Operation Główki


'Główki' was a Polish programme by the Armia Krajowa (Home Army) to assassinate Nazi officials who had been sentenced to death by the resistance 'special courts' for crimes against Polish citizens 1943/44).

The undertaking was thus the resistance’s response to the Nazi terror effort to destroy the Polish intelligentsia and leadership, and to suppress the rest of the Polish population. In Warsaw alone, between 1942 and 1944, about 400 Poles were rounded up every day. Tens of thousands, including an estimated 37,000 people at the Pawiak prison complex run by the Gestapo and thousands of others in the ruins of the Warsaw ghetto, were killed in mass executions.

In retribution for these acts, and also the public execution of hostages, the resistance prepared lists of Nazi leaders who should be killed for these crimes. The targets of this operation were members of German administration, police, SS, SA, Gestapo and labour office. Because of the police’s brutality, the Home Army killed 361 gendarmes in 1943, and another 584 in 1944. From August to December 1942 the Home Army carried out 87 attacks on the German administration and members of its terror apparatus. In 1943 these numbers grew radically. During the first four months of 1943, the Home Army increased the attacks to 514.

Anton Hergel was a Nazi commissioner of printers who controlled press and publishers in the General Gouvernement, and resistance fighters wounded him twice in separate actions during 1943. Franz Bürkl was an SS-Oberscharführer, Gestapo officer and commandant of Pawiak, and was killed on 7 September 1943. August Kretschmann was an SS-Hauptscharfuhrer and commandant of the Gęsiówka prion camp, and was killed on 24 September 1943. Stephan Klein was an SS-Scharführer and on the staff of the Pawiak prison, and was killed in 1943. Franz Kutschera was an SS-Brigadeführer and Generalmajor der SS heading the police in the Warsaw district, and was killed on 1 February 1944. Ernst Weffels was an SS-Sturmmann and on the staff of the Pawiak prison, and was killed on 1 October 1943 for cruelty and executions in the women’s prison at Pawiak.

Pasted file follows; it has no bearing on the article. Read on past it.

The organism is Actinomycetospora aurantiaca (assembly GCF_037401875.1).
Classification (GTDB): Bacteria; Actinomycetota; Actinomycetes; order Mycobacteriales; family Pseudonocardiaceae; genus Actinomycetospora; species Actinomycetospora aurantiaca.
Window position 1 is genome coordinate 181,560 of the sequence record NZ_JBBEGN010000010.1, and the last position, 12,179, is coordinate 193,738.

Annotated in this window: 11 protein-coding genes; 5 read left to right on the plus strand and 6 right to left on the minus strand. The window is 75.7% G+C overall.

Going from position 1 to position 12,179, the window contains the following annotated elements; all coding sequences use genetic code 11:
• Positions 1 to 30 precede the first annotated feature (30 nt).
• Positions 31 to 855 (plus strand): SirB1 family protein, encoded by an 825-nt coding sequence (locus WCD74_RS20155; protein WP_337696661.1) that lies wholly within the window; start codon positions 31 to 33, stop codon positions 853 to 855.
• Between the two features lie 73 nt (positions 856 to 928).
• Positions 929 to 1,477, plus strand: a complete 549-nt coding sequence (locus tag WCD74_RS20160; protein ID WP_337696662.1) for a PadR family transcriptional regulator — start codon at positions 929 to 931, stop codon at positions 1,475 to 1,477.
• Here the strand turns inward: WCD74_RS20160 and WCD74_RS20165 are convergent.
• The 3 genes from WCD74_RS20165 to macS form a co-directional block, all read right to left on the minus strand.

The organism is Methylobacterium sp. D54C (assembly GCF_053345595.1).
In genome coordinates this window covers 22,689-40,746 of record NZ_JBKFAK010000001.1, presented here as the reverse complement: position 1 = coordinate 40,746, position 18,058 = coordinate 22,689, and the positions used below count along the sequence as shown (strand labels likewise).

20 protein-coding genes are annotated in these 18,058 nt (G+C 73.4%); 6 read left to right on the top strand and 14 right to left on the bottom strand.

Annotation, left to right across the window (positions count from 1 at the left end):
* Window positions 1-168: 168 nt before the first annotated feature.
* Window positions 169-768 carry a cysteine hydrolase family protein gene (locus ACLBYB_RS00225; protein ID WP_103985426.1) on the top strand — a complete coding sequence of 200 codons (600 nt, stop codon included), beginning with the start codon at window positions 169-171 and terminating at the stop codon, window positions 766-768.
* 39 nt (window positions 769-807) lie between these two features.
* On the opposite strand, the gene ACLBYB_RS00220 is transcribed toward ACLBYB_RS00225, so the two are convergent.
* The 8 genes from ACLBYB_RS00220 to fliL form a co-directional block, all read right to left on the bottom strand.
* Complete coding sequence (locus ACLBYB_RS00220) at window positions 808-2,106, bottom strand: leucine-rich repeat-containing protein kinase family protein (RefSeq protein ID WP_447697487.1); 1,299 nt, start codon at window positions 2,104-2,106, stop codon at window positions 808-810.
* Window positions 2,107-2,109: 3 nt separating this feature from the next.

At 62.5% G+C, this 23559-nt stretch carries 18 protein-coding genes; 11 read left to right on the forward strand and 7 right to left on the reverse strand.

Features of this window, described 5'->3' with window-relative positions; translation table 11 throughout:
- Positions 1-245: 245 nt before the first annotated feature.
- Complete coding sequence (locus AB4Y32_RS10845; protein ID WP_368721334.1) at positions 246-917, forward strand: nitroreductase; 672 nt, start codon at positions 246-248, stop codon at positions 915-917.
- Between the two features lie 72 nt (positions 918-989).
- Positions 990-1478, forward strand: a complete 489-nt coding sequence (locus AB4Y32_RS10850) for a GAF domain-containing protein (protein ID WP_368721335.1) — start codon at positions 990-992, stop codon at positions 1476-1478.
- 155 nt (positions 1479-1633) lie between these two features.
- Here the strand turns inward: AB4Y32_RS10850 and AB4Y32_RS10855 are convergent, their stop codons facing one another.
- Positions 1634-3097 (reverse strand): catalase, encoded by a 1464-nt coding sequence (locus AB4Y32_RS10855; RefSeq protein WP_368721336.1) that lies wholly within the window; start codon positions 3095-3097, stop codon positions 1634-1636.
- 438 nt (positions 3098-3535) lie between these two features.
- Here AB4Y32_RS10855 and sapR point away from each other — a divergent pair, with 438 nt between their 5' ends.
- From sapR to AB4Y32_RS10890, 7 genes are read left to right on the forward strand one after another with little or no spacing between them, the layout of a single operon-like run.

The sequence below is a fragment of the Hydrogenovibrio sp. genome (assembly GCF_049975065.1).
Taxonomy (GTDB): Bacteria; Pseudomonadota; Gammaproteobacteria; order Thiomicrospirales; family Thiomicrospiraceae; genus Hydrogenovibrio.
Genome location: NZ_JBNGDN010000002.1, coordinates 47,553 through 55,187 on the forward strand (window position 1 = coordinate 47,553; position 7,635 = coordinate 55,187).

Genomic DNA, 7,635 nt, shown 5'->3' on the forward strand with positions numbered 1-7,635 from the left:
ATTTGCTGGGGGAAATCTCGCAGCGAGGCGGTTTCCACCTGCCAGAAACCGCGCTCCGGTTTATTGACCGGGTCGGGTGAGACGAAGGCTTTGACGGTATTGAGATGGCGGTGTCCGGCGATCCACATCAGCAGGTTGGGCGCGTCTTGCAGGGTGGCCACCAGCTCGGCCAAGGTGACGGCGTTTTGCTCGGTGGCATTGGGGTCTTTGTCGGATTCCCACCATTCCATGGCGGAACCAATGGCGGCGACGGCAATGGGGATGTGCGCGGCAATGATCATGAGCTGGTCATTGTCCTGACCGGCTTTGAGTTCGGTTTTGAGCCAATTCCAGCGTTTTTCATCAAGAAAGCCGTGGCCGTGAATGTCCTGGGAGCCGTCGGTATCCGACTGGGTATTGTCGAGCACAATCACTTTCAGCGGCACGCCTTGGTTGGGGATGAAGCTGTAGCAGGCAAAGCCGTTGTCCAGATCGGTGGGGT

Ludwig Fischer was governor of the Warsaw District during the period of the General Gouvernement. Shots were fired at his car in 1944 but he survived to be hanged after the war. Albrecht Eitner was a secret agent working for the Abwehr, and was killed on 1 July 1944. Willi Lübbert worked at the unemployment office and organised round-ups of Poles to be sent to labour camps, and was killed on 1 July 1944. Wilhelm Koppe was an SS-Obergruppenführer and head of the Höhere SS und Polizei Führer, and was wounded on 11 July 1944 in Kraków. Willy Leitgeber was an officer of Kripo (criminal police) section assigned to fight the Polish underground, and was wounded in one action and killed in a second. Michajło Pohołowko was a Ukrainian Nazi collaborator of the Komitet Ukraiński, and was killed on 31 March 1944.

Walter Stamm was an SS-Sturmbannführer, IV Department Gestapo and head of the SD in Warsaw, and escaped assassination on 5 May 1944. Eugen Bollodino was a member of the unemployment office and organised round-ups of Poles to be sent to labour camps, and was killed in 1944. Karl Freudenthal was a Kreishauptmann and responsible for the murder of Jews and Poles in Garwolin and also for the deportation of Jews to the ghettos, and was killed on 5 July 1944.